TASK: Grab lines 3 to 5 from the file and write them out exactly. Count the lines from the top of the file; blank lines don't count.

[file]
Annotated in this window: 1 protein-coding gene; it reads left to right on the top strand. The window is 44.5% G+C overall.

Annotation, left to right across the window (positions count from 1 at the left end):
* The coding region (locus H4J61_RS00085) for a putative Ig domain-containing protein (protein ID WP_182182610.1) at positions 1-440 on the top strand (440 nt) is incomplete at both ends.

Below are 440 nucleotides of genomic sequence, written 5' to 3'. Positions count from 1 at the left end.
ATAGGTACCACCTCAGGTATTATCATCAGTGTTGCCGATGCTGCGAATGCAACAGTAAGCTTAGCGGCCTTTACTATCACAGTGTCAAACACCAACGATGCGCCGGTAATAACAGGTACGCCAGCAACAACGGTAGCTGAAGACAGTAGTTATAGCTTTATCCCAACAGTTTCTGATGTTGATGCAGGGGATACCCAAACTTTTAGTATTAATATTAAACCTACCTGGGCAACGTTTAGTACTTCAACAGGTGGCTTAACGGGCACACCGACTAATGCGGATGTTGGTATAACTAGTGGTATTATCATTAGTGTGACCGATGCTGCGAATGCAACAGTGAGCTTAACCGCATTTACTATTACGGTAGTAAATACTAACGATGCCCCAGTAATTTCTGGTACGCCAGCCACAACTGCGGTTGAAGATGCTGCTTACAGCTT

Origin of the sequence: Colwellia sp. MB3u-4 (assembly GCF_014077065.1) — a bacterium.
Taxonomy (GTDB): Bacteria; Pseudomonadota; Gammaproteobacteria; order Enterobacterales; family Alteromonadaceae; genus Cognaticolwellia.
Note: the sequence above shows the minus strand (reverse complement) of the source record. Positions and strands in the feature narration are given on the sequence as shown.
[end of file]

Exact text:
* The coding region (locus H4J61_RS00085) for a putative Ig domain-containing protein (protein ID WP_182182610.1) at positions 1-440 on the top strand (440 nt) is incomplete at both ends.

Below are 440 nucleotides of genomic sequence, written 5' to 3'. Positions count from 1 at the left end.
ATAGGTACCACCTCAGGTATTATCATCAGTGTTGCCGATGCTGCGAATGCAACAGTAAGCTTAGCGGCCTTTACTATCACAGTGTCAAACACCAACGATGCGCCGGTAATAACAGGTACGCCAGCAACAACGGTAGCTGAAGACAGTAGTTATAGCTTTATCCCAACAGTTTCTGATGTTGATGCAGGGGATACCCAAACTTTTAGTATTAATATTAAACCTACCTGGGCAACGTTTAGTACTTCAACAGGTGGCTTAACGGGCACACCGACTAATGCGGATGTTGGTATAACTAGTGGTATTATCATTAGTGTGACCGATGCTGCGAATGCAACAGTGAGCTTAACCGCATTTACTATTACGGTAGTAAATACTAACGATGCCCCAGTAATTTCTGGTACGCCAGCCACAACTGCGGTTGAAGATGCTGCTTACAGCTT